During the ten years ending 1861 the operatives employed in the cotton trade increased 12 per cent; their produce 103 per cent. The iron miners increased 6 per cent; the produce of the mines 37 per-cent. Twenty thousand iron miners worked for ten mine owners. During the same ten years the agricultural labourers of England and Wales diminished by eighty-eight thousand one hundred and forty-seven, and yet, during that period, several hundred thousand acres of common land were enclosed and transformed into private property to enlarge the estates of the nobility and the same process is still going on.

In twelve years the rental liable to be rated to the poor in England and Wales rose from £86,700,000 to £118,300,000: the number of adult able-bodied paupers increased from one hundred and forty-four thousand five hundred to one hundred and eighty-five thousand six hundred.

These are no fancy pictures, originating in the wild speculations of hot brained incorrigibles; they are the confessions of landlords and money lords, Recorded in their own blue books. One of their experts told the House of Lords the other day that the propertied classes, after faring sumptuously laid by £150,000,000 a year out of the produce of your labour. A few weeks later the president of the Royal College of Surgeons related to a jury assembled to inquire into the causes of eight untimely deaths, what lie saw in the foul ward of St. Pancras.

Hibernia’s favourites too have multiplied, and their income has risen, while a sixth of her toiling sons and daughters perished by famine, and its consequent diseases, and a third of the remainder were evicted, ejected and expatriated by tormenting felonious usurpers.

This period of unparalleled Industrial prosperity has landed thousands of our fellow-toilers — honest, unsophisticated, hardworking men and women — in the stone yard and the oakum room; the roast beef of their dreams has turned into skilly. Hundreds of thousands, men, women and children, are wandering about — homeless, degraded outcasts — in the land that gave them birth, crowding the cities and towns, and swarming the highroads in the, country in search of work to obtain food and shelter, without being able to find any. Other thousands, more spirited than honest, are walking the treadmill to expiate little thefts, preferring prison discipline to workhouse fare, while the wholesale swindlers are at large, and felonious landlords preside at quarter sessions to administer the laws. Thousands of the young and strong cross the seas, flying from their native firesides, like from an exterminating plague; the old and feeble perish on the roadside of hunger and cold. The hospitals and infirmaries are overcrowded with fever and famine-stricken: death from starvation has become an ordinary every-day occurrence.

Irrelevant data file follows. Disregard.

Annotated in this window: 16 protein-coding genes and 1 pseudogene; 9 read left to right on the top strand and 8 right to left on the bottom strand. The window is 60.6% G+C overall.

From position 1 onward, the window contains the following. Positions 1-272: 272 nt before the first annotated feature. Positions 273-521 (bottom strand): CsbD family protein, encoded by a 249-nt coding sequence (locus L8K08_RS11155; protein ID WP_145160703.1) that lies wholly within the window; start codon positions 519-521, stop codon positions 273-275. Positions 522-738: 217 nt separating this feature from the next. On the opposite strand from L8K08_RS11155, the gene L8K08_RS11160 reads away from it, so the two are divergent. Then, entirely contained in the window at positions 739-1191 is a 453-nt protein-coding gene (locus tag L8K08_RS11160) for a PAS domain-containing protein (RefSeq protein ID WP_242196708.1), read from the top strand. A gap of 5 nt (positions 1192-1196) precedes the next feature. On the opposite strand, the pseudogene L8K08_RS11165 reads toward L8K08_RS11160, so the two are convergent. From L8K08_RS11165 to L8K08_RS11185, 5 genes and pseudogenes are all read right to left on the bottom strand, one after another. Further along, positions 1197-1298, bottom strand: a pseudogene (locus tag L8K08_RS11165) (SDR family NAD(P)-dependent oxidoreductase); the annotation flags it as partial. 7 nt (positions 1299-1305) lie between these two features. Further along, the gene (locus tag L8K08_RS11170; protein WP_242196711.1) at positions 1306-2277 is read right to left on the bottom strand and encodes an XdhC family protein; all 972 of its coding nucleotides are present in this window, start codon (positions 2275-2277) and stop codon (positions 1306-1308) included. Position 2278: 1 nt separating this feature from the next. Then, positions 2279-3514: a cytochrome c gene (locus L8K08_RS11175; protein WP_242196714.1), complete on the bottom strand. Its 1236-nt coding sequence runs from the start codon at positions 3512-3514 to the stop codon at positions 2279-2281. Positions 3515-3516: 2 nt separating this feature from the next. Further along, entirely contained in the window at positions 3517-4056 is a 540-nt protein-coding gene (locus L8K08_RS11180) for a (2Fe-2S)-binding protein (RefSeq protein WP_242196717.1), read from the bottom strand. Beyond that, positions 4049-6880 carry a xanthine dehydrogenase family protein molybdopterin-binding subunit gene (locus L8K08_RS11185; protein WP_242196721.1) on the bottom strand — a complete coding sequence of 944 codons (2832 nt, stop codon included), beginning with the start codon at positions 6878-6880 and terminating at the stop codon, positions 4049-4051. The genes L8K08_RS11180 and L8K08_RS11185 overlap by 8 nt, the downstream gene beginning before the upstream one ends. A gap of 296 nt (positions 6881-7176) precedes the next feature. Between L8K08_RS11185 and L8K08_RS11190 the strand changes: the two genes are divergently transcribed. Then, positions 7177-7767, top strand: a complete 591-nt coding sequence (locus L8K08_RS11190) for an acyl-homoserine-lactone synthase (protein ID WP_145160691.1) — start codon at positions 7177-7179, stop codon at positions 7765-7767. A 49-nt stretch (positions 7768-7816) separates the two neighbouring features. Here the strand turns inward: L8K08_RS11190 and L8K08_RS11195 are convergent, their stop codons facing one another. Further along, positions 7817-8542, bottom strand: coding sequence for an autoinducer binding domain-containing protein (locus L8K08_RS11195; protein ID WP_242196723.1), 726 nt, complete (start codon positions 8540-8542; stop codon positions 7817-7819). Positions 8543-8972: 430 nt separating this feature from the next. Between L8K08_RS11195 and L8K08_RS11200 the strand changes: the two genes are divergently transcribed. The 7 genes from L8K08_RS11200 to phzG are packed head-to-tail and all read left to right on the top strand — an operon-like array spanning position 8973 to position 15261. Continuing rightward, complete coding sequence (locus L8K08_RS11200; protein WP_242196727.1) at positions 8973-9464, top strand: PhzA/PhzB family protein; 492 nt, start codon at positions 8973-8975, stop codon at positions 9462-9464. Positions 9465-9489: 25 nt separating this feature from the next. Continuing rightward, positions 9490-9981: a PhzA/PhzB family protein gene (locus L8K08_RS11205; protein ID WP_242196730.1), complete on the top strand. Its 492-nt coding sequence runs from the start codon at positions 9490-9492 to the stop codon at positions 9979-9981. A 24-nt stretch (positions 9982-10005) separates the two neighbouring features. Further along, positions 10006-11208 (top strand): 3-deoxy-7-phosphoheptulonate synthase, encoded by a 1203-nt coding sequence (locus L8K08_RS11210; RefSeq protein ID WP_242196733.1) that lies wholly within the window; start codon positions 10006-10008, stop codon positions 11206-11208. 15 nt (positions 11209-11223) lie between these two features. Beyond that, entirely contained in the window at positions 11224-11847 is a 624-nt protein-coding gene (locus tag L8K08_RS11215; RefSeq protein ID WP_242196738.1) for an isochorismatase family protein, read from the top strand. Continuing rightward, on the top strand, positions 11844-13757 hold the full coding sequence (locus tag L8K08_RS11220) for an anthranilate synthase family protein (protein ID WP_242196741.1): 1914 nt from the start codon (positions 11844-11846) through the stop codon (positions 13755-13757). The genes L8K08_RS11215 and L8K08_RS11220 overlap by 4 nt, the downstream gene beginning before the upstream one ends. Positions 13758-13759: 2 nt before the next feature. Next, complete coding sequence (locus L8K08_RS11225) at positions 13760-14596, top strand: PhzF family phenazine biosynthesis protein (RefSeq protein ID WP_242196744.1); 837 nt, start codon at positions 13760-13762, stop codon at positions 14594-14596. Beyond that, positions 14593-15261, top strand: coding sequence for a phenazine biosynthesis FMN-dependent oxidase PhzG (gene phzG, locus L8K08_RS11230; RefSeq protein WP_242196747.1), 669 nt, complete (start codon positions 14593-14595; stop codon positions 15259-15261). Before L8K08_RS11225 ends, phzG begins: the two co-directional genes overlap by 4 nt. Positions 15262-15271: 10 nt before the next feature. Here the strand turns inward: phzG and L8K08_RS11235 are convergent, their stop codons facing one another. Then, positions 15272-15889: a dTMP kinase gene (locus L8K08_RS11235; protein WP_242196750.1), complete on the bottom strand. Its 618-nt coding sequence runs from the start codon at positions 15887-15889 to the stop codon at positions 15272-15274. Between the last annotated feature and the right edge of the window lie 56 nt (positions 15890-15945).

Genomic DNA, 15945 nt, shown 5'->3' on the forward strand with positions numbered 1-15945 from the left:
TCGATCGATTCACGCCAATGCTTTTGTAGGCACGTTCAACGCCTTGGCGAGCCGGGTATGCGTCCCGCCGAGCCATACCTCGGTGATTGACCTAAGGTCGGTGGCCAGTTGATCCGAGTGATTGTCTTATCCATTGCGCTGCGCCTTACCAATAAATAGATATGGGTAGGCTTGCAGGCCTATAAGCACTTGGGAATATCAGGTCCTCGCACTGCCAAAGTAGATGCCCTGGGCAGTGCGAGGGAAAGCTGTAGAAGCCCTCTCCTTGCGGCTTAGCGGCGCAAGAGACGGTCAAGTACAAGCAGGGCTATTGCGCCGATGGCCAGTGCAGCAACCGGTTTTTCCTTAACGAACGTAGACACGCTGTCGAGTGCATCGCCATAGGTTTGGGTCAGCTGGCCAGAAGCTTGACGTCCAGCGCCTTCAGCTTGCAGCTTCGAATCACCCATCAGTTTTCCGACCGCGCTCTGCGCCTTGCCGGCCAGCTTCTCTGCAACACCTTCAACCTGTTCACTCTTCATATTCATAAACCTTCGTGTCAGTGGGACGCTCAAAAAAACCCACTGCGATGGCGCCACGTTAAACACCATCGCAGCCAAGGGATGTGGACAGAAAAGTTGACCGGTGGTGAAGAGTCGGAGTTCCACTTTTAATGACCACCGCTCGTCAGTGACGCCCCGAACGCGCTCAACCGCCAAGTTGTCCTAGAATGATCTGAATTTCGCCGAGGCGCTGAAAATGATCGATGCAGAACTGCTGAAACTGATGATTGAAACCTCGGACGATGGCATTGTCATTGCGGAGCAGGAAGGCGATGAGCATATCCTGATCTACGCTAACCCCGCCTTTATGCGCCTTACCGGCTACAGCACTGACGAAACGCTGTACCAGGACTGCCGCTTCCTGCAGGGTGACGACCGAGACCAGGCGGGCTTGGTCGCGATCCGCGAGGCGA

All parties are agreed that the sufferings of the labouring poor were never more intense, and misery so widespread, nor the means of satisfying the wants of man ever so abundant as at present. This proves above all that the moral foundation of all civil government, “that the welfare of the entire community is the highest law, and ought to be the aim and end of all civil legislation”, has been utterly disregarded. Those who preside over the destinies of the nation have either wantonly neglected their primary duty while attending to the special interests of the rich to make them richer, or their social position, their education, their class prejudices have incapacitated them from doing their duty to the community at large or applying the proper remedies; in either case they have betrayed their trust.

Class government is only possible on the condition that those who are held in subjection are secured against positive want. The ruling classes have failed to secure the industrious wages-labourer in the prime of his life against hunger and death from starvation. Their remedies have signally failed, their promises have not been fulfilled. They promised retrenchment, they have enormously increased the public expenditure instead. They promised to lift the burden of taxation from your shoulders, the rich pay but a fractional part of the increased expenses; the rest is levied upon your necessaries — even your pawn tickets are taxed — to keep up a standing army drawn from your own ranks, to shoot you down if you show signs of disaffection. They promised to minimise pauperism: they have made indigence and destitution your average condition — the big loaf has dwindled into no loaf. Every remedy they have applied has but aggravated the evil, and they have no other to suggest, — their rule is doomed. To continue is to involve all in a common ruin. There is but one, — and only one, — remedy. Help Yourselves! Determine that you will not endure this abominable state of things any longer; act up to your determination, and it will vanish.